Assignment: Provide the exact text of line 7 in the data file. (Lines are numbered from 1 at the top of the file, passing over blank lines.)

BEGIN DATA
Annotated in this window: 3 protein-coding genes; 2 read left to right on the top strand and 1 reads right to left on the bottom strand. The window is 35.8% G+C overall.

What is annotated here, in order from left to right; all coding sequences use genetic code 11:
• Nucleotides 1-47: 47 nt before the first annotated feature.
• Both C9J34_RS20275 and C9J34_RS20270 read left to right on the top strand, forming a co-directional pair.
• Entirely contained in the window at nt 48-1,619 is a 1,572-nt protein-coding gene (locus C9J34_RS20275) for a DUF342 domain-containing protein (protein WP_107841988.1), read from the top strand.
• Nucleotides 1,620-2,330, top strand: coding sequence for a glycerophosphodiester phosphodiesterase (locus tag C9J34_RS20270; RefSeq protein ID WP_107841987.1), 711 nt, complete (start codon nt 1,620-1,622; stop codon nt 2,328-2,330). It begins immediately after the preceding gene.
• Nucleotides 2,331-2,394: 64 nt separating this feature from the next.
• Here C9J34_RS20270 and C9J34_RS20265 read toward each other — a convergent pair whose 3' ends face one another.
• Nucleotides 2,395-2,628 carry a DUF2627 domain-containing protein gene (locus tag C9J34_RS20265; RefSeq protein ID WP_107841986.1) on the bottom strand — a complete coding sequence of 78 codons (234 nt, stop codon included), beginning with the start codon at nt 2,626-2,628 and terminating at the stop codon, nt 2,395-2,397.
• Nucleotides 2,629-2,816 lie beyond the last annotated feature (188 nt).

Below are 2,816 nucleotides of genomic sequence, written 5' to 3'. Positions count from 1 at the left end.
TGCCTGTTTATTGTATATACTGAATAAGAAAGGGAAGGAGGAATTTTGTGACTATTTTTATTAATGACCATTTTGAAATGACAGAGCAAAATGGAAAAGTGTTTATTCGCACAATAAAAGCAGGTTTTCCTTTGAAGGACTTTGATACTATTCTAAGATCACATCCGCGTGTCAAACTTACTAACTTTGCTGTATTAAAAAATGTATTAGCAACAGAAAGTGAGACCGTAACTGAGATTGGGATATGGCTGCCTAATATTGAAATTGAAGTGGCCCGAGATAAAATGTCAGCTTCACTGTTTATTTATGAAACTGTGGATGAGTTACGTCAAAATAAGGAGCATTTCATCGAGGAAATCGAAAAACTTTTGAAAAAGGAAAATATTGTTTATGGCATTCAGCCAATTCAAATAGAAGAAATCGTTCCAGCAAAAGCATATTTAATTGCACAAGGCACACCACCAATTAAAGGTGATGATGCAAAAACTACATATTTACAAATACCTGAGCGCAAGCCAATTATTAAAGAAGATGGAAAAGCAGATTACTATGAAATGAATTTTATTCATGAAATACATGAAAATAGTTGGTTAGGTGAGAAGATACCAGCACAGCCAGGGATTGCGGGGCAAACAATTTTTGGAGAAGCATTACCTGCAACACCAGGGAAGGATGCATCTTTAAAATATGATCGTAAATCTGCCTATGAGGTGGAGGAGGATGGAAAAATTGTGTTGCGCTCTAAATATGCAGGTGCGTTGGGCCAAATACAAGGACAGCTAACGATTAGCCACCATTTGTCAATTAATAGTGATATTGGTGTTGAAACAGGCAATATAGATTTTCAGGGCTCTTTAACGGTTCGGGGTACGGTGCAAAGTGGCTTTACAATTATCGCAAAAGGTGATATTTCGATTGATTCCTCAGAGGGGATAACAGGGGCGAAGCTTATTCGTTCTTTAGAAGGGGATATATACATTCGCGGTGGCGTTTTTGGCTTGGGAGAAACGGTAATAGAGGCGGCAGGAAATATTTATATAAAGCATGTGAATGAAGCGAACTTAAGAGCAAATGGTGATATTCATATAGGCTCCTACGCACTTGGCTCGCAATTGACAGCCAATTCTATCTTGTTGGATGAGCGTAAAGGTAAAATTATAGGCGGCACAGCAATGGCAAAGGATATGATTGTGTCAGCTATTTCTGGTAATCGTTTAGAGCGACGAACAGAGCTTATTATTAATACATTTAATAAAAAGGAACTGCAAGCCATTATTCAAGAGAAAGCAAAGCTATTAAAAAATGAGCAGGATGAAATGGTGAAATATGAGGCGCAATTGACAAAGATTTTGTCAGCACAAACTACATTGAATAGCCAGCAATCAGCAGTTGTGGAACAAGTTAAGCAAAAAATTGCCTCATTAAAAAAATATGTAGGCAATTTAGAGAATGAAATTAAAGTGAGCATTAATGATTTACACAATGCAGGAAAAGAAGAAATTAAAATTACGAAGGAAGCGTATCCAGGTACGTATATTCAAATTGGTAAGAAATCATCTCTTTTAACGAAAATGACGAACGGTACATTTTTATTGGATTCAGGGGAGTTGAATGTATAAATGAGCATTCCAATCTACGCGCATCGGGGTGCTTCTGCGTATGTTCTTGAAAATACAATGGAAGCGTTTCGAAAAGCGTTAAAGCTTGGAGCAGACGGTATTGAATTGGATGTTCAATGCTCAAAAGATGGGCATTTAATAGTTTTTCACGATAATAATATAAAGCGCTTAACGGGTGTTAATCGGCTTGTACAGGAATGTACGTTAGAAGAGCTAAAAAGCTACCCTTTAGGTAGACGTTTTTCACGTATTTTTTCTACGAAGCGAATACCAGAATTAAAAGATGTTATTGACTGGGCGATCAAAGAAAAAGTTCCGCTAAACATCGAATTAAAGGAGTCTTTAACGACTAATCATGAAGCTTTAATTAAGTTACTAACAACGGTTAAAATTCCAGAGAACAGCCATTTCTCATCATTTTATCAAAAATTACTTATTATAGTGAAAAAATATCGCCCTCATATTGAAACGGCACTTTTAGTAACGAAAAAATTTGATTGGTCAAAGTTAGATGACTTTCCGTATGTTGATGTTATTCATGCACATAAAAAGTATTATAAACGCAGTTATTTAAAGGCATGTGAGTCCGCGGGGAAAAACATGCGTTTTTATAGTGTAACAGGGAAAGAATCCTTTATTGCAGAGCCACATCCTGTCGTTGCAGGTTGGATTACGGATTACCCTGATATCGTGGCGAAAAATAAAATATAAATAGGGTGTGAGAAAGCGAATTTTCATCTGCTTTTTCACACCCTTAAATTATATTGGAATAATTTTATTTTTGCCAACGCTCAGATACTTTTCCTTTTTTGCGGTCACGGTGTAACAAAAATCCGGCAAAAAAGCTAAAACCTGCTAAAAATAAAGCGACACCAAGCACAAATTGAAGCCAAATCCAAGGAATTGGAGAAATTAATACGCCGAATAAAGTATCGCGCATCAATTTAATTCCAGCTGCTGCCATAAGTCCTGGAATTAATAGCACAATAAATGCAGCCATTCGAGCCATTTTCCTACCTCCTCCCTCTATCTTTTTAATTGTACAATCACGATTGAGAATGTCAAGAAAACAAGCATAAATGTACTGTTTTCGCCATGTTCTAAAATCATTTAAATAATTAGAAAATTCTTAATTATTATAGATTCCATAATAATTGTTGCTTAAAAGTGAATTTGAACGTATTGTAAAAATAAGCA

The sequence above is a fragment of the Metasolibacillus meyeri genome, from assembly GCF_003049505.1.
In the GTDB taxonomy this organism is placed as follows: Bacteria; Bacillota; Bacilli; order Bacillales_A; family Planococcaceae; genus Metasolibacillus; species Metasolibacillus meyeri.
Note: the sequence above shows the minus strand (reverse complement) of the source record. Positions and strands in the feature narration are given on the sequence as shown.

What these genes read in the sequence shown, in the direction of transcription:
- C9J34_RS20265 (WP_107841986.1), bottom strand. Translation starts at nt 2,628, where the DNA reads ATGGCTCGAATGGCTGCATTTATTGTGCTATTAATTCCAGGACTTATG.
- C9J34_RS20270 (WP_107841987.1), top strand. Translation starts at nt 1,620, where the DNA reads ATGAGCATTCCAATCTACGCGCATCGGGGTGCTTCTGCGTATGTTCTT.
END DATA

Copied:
• Nucleotides 2,331-2,394: 64 nt separating this feature from the next.